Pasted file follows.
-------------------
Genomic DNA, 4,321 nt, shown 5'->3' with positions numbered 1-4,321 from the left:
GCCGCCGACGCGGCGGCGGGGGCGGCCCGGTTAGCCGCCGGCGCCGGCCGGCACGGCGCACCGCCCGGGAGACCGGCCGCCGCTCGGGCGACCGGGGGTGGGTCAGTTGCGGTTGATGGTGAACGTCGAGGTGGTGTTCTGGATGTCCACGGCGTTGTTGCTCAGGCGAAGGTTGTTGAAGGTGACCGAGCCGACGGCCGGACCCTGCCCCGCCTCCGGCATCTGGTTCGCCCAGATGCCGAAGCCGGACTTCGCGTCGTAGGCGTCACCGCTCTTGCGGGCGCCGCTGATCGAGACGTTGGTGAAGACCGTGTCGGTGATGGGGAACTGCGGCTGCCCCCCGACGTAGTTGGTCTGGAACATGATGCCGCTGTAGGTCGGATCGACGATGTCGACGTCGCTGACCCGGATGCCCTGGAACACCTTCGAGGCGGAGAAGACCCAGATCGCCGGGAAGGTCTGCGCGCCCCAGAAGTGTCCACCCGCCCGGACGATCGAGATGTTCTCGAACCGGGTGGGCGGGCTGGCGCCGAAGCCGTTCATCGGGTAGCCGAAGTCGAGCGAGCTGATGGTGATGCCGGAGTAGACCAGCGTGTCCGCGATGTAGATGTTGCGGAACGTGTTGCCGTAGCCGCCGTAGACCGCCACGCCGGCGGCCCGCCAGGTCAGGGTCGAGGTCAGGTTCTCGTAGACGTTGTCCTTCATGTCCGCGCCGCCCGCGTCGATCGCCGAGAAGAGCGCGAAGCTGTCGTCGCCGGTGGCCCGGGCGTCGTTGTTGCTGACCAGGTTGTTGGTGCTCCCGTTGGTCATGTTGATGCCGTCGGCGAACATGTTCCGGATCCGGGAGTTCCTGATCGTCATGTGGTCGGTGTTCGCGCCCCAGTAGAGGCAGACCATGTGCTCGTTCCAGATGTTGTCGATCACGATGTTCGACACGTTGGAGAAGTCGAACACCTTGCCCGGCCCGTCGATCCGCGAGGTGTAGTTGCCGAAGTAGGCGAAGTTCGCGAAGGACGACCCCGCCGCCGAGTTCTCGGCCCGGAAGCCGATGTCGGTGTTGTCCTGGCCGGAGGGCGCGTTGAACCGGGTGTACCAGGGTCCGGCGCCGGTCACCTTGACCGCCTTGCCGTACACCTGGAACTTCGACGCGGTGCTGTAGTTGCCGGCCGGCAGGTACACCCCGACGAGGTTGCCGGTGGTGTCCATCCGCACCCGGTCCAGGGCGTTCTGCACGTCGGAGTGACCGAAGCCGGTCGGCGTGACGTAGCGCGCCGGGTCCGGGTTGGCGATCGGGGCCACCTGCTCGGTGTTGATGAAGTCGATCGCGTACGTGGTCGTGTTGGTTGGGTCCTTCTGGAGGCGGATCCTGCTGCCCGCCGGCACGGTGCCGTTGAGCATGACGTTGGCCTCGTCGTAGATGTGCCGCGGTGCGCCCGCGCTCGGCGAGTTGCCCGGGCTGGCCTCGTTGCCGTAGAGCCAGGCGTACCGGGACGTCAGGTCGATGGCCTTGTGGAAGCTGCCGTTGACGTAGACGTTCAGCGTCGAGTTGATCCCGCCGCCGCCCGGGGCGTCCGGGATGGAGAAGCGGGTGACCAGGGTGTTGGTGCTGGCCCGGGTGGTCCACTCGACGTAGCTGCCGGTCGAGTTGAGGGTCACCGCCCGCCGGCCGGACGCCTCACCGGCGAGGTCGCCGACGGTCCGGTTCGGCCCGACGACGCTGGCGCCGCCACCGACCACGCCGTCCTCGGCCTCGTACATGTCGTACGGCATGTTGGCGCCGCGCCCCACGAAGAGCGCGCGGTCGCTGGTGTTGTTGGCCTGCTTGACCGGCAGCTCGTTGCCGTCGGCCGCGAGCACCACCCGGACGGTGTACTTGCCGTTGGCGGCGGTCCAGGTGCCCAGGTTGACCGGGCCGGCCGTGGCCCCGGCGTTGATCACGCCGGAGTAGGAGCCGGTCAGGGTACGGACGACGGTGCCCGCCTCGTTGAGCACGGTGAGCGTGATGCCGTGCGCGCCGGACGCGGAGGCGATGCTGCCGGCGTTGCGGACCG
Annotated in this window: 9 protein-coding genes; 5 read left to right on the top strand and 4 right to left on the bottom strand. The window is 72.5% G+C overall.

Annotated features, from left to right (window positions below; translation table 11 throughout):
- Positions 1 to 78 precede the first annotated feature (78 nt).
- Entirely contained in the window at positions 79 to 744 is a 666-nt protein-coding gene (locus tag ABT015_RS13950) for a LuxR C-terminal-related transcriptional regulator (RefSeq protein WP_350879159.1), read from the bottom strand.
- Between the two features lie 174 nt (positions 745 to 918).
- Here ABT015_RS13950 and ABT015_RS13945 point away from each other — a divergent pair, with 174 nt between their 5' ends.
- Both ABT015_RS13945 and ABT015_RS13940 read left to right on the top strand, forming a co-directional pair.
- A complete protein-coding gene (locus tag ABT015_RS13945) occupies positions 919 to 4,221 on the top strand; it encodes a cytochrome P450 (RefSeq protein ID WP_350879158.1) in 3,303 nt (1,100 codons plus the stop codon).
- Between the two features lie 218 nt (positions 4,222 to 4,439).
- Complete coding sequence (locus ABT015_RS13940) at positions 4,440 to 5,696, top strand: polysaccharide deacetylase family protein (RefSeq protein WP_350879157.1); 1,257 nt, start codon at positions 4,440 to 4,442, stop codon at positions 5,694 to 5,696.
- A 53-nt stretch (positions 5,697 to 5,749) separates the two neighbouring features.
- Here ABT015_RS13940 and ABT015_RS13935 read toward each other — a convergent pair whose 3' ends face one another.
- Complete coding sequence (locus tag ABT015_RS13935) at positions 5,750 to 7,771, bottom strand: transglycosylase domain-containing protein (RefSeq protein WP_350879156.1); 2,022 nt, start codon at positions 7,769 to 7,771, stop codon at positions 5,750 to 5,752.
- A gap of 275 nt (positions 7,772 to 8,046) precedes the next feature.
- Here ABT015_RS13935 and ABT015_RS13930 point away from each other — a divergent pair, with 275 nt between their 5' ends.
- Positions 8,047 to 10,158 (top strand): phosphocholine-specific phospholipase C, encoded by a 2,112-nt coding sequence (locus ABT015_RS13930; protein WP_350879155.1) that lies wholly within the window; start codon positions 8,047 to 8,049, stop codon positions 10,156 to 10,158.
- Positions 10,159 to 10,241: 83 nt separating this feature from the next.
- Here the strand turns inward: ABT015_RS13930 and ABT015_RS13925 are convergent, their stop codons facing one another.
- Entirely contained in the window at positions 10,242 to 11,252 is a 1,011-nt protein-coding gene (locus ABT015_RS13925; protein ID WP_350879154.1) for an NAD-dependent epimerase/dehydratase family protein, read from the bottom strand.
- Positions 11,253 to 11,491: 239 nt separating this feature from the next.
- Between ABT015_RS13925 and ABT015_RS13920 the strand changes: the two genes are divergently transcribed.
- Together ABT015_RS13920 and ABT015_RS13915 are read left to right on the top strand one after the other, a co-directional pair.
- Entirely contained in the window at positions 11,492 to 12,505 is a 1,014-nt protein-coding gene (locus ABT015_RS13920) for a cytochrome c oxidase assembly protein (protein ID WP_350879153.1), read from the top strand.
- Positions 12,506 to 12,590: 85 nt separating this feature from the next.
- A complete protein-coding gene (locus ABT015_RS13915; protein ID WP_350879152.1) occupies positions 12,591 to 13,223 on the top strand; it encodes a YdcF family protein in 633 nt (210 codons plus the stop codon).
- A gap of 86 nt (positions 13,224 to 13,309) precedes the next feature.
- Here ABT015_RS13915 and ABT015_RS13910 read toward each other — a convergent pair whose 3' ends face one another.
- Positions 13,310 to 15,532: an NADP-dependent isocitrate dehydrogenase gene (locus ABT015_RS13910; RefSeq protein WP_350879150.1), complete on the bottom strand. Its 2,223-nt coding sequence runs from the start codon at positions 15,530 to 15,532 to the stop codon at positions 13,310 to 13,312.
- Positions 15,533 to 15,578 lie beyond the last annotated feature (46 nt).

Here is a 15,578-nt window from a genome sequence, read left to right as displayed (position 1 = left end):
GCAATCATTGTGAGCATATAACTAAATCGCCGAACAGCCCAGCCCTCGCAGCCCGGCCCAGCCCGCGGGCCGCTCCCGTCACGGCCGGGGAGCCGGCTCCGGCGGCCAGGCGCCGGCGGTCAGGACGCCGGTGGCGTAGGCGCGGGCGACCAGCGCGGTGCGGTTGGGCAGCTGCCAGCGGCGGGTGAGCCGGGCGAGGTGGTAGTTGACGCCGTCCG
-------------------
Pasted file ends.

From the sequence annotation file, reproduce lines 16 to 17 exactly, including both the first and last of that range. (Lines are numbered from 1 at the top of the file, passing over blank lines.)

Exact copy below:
- A gap of 275 nt (positions 7,772 to 8,046) precedes the next feature.
- Here ABT015_RS13935 and ABT015_RS13930 point away from each other — a divergent pair, with 275 nt between their 5' ends.